As Australia continues its transition towards fossil fuels, we need to add some projects to Coal Mine Tracker.

The Mt Arthur coal mine in the Hunter Valley is owned by BHP and is one of Australia’s biggest, producing around 15 million tonnes of coal per year. As coal has fallen from favour with the public and investors, particularly thermal coal for power stations, BHP has been trying to sell the mine.

But no buyer could be found, perhaps because of the approximately $1.66 billion cost of rehabilitating the site. So what to do with this great big hole with approval only to 2026? Why extend, of course!

BHP is asking for a four year extension to 2030, after which it promises to close down Mt Arthur. This extension would, according to its economic assessment, actually increase production relative to recent years, particularly of lower-grade coal. All up, we estimate the Mt Arthur extension will result in 193 million tonnes of greenhouse gas emissions over four years, roughly the same as the entire nation of Portugal.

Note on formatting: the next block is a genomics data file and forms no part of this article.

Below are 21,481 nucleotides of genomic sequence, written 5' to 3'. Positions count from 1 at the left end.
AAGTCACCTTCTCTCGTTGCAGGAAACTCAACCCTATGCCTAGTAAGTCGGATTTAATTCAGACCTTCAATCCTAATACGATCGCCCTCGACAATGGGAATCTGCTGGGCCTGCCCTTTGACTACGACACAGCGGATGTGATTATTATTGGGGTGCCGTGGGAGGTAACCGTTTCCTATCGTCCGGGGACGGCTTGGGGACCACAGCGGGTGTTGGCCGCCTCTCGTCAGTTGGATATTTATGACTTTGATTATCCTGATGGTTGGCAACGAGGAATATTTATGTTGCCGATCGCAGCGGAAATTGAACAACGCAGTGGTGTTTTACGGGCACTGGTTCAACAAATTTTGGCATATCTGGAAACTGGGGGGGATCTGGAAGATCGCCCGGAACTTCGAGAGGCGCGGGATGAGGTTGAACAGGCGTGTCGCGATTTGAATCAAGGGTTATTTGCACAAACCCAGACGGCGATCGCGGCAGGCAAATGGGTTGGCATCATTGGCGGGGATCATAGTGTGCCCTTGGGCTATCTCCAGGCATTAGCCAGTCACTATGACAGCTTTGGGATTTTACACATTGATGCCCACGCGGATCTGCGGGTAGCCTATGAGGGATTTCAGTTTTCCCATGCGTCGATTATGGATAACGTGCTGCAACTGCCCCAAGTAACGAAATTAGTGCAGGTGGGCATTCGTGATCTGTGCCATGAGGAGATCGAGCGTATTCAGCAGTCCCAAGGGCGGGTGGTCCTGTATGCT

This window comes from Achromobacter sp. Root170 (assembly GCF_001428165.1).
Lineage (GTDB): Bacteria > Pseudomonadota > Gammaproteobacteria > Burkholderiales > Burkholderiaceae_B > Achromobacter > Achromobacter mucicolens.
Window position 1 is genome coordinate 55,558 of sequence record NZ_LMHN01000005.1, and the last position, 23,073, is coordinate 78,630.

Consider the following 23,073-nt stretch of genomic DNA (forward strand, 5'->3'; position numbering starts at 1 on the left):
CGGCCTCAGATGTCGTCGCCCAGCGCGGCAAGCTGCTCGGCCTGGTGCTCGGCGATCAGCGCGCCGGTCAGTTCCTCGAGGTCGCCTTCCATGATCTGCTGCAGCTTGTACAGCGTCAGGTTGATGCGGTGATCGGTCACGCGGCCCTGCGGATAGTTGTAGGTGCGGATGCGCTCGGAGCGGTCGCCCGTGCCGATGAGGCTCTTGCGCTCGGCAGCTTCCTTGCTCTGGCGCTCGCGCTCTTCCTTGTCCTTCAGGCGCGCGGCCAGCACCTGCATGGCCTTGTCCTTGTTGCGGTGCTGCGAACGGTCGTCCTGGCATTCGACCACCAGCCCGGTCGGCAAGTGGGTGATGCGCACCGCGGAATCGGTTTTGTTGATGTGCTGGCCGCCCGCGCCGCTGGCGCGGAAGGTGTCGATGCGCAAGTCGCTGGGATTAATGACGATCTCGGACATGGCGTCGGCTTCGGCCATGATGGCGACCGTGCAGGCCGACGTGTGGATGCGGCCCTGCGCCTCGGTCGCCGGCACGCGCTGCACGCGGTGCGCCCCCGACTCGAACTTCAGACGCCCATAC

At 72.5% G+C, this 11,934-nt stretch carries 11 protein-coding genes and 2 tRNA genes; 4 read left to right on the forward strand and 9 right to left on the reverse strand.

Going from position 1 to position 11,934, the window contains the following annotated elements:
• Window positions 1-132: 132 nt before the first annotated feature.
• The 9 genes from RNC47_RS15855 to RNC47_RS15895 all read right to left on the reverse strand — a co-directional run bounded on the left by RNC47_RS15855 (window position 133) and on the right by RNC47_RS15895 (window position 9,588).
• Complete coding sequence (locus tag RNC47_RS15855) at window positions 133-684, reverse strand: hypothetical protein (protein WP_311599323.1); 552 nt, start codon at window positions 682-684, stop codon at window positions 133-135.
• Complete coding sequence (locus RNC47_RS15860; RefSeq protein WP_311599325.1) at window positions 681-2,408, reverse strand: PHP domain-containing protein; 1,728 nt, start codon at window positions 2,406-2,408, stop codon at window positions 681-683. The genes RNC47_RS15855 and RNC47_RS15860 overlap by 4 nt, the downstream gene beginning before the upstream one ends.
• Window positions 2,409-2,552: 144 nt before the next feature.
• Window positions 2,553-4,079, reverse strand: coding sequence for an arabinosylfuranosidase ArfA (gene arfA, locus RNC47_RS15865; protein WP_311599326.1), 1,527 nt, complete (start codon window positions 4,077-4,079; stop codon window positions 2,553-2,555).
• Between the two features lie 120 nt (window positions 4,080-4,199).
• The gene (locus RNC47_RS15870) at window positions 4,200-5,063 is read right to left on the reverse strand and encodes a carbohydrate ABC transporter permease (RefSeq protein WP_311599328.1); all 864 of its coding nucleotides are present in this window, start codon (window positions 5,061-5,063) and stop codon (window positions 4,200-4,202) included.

Peabody is applying to expand its Coppabella mine in Queensland’s Bowen Basin. You might remember Peabody from the Advanced Energy for Life campaign it ran in 2014, which suggested that more coal mining was the only way to solve ‘energy poverty’. We debunked this at the time, showing that even the energy poverty reduction projects that coal companies directly supported did not use coal.

The Coppabella extension would run out to 2042 and result in 68 million tonnes of emissions.

Lastly, Thai-owned Centennial Coal is applying to extend its Clarence Colliery near Lithgow in NSW. It’s smaller than the others, but it’s still new coal that should stay in the ground. We estimate it would result in an extra four million tonnes of emissions over its two year project life.

It is unacceptable that there are three additional new coal projects seeking Australian Government approval as we head towards our next federal election.